clean-up-460-(1).jpgOver the next days and weeks, thousands of evacuees from wildfires in British Columbia will be returning to their home once evacuation orders are liften and the Red Cross will be there to assist them all through recovery.

Following an evacuation, there are a number of practical and emotional things that need to be considered before returning home. Upon re-entry, we invite evacuees to download or get a copy of the Red Cross Guide to Fire Recovery at the nearest re-entry centre.



Here’s a checklist of steps to follow.

Follow the directives

  • Do not enter your home until fire officials say it is safe.
  • Visit the nearest re-entry centre. Upon re-entry the Red Cross and the Province of B.C. will provide you with $300 per household in direct financial assistance, after the Fire Clean-Up Kit (cleaner, gloves, bucket, garbage bags, etc.) and additional information specific to your community.

Be safe when you re-enter your house

  • Use caution when entering burned areas as hazards may still exist, including hot spots, which can flare up without warning.
  • Avoid damaged or fallen power lines, poles and downed wires.
  • Watch for ash pits and mark them for safety—warn family and neighbours to keep clear of the pits also.
  • Watch animals closely and keep them under your direct control. Hidden embers and hot spots could burn your pets’ paws or hooves.
  • Do not ever use water that you think may be contaminated to wash dishes, brush teeth, prepare food, wash hands, make ice or make baby formula.
  • Do not use appliances, electrical outlets, switch boxes or fuse-breaker panels until a qualified electrician has checked them.
  • Some fridges and freezers may have sustained damage as a result of the prolonged power outage and the resulting food spoilage but others can be fine. Please verify with your insurer. Here’s a guide from the Insurance Bureau of Canada
  •  Work out what you need to do first. Take small steps at a time: check the status of your power, water, gas, phone, and sewer. You may need to call utility services for assistance.

Clean-up time

If you are insured, contact your insurance company. Your policy may cover house cleaning by a restoration specialist.

  • Wear leather gloves and heavy soled shoes to protect hands and feet.
    Follow public health guidance on safe clean-up of fire ash and safe use of face masks.
  • Wet debris down to minimize breathing dust particles.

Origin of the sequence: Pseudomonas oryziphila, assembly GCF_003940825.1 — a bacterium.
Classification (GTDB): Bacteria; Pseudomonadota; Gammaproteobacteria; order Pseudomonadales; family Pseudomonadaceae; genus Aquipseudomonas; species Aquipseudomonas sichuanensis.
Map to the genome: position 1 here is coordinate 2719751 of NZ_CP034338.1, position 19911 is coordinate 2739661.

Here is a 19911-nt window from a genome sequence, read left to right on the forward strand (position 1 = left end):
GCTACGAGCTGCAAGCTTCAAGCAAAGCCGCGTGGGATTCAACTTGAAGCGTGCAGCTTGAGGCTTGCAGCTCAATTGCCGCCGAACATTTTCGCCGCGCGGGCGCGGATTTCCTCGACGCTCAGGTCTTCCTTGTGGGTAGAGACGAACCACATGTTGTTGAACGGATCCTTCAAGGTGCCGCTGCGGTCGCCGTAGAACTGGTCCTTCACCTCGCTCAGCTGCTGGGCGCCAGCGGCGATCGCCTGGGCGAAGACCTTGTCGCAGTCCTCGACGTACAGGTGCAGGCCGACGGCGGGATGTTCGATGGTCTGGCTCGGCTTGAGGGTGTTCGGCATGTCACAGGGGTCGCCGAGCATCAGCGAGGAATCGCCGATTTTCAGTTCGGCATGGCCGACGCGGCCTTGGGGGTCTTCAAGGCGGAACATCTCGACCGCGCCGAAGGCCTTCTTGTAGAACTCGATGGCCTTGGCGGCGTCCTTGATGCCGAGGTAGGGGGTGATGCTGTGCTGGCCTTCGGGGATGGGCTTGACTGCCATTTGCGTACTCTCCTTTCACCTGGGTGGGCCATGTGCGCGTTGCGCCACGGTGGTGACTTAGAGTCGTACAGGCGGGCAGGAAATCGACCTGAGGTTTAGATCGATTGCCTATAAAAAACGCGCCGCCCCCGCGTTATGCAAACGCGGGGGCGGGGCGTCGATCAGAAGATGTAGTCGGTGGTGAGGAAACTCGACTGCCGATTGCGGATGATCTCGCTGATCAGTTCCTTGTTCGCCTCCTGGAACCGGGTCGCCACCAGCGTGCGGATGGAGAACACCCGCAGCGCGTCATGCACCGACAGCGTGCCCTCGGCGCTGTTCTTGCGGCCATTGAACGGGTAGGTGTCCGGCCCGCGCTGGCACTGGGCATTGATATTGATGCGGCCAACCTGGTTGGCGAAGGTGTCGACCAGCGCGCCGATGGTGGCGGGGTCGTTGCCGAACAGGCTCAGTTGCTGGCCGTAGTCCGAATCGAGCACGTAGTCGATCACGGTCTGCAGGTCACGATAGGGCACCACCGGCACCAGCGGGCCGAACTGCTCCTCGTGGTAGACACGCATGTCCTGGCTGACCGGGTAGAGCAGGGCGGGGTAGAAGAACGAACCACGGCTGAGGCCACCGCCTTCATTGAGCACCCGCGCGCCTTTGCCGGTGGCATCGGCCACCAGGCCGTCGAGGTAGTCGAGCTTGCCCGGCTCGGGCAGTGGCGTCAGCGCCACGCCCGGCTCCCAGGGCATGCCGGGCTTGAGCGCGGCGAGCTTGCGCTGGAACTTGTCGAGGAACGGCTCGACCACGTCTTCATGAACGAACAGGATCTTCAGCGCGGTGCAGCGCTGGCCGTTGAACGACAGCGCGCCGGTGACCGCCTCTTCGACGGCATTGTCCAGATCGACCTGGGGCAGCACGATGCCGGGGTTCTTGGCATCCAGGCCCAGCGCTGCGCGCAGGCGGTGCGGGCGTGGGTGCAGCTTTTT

• Vacuum all surfaces and remove residual mud and soil from furniture and dry it off.
  • Clothes: Use your washer and dryer only once a qualified electrician has checked them. Scrape all heavy dirt from clothes, rinse and wash several times with detergent and dry immediately to prevent mould from forming.

Discard

  • Discard any food, cosmetics and toiletries that has been exposed to heat, smoke or soot (including food in glass jars and metal cans).
  • Cleaning products, paint, batteries and damaged fuel containers need to be disposed of properly to avoid risk.

Take an inventory

You will need to provide a list of lost or damaged items as part of your insurance claim. If possible, take close-up photos or video footage of damaged, rooms, furnishings and property.
 

Last but not least: Don’t forget yourself and your loved ones in the process!

We know that your home is not
 just a house and it holds memories and aspirations for the future. Acknowledging your loss and taking time to grieve is an important step.

  • Monitor how you and your loved ones are reacting to the disaster.
    It is important to know the difference between an expected reaction to a stressful or potentially traumatic event and the signs that indicate you should seek additional assistance.
  • Children’s reactions to disasters and their aftermath are strongly influenced by how their parents and other caregivers cope during and after the events. Here are some useful tips to help children cope with disaster recovery.
  • Once you are feeling settled, 
reach out to your neighbours. 
It is important to re-establish relationships and be a helping hand to one another.